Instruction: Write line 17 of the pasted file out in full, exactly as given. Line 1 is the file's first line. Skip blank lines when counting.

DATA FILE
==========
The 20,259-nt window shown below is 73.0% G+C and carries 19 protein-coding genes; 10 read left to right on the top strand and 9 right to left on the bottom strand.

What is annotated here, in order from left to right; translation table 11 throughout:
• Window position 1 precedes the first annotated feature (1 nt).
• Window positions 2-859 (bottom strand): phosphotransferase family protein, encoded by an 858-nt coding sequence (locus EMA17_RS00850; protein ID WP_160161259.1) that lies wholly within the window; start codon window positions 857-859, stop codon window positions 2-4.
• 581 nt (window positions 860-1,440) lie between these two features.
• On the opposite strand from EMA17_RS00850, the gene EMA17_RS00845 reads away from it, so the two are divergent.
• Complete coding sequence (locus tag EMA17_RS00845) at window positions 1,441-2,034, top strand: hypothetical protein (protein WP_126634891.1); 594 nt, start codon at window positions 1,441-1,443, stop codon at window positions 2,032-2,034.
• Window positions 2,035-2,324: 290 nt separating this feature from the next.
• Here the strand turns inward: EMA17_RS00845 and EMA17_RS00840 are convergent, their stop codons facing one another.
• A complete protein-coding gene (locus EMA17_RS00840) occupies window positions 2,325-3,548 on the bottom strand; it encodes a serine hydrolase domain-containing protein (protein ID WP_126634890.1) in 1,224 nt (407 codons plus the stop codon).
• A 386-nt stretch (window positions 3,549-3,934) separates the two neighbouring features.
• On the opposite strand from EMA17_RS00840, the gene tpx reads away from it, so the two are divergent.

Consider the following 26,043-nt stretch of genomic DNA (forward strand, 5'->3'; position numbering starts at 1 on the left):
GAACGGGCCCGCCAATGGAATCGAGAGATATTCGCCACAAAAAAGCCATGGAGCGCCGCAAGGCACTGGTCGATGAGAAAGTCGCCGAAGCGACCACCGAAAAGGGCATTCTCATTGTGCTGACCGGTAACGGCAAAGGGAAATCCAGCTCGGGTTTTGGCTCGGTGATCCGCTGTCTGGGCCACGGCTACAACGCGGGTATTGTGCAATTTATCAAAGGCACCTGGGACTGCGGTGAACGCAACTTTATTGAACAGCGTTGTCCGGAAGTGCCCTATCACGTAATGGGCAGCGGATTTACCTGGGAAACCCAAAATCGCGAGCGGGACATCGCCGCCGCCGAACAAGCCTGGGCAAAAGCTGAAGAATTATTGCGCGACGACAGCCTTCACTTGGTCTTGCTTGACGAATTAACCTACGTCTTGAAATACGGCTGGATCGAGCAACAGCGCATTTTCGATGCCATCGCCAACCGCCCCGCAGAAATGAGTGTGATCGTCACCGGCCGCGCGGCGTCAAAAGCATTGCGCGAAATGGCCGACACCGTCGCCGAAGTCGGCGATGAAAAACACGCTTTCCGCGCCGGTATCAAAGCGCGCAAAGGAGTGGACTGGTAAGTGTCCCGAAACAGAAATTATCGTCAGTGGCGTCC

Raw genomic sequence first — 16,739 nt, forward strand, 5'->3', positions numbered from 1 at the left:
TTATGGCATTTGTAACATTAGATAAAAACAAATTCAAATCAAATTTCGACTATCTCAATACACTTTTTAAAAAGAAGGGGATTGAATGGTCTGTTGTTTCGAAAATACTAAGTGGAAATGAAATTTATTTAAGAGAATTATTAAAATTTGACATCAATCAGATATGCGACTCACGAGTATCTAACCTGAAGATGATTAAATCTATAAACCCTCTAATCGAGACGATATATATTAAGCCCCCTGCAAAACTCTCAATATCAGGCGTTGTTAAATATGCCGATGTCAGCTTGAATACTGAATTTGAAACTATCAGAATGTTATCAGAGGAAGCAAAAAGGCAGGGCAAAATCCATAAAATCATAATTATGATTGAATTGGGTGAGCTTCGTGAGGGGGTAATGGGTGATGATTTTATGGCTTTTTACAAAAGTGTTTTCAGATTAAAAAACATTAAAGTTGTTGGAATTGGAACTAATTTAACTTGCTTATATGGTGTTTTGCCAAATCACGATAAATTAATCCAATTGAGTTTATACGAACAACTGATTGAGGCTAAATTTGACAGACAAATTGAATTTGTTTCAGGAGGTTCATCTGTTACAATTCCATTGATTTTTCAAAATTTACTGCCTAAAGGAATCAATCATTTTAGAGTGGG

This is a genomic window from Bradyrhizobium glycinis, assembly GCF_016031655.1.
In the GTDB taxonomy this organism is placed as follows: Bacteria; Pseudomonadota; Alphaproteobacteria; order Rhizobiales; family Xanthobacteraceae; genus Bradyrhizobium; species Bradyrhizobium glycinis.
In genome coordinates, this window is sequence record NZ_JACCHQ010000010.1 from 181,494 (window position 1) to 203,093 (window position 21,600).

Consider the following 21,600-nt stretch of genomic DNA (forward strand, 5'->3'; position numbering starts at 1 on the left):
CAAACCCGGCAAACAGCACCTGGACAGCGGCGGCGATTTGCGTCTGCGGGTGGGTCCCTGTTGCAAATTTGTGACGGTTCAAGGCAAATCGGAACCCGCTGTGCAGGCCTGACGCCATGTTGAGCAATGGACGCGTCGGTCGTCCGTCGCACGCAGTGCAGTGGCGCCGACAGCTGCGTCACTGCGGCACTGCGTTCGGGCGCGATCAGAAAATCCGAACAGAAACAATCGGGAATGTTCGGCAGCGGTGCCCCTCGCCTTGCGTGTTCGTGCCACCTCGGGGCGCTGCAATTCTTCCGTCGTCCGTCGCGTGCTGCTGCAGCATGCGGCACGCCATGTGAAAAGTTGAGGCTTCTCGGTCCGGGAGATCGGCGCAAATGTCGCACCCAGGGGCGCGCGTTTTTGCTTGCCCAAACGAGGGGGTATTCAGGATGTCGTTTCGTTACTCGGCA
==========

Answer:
This is a genomic window from Bradyrhizobium glycinis, assembly GCF_016031655.1.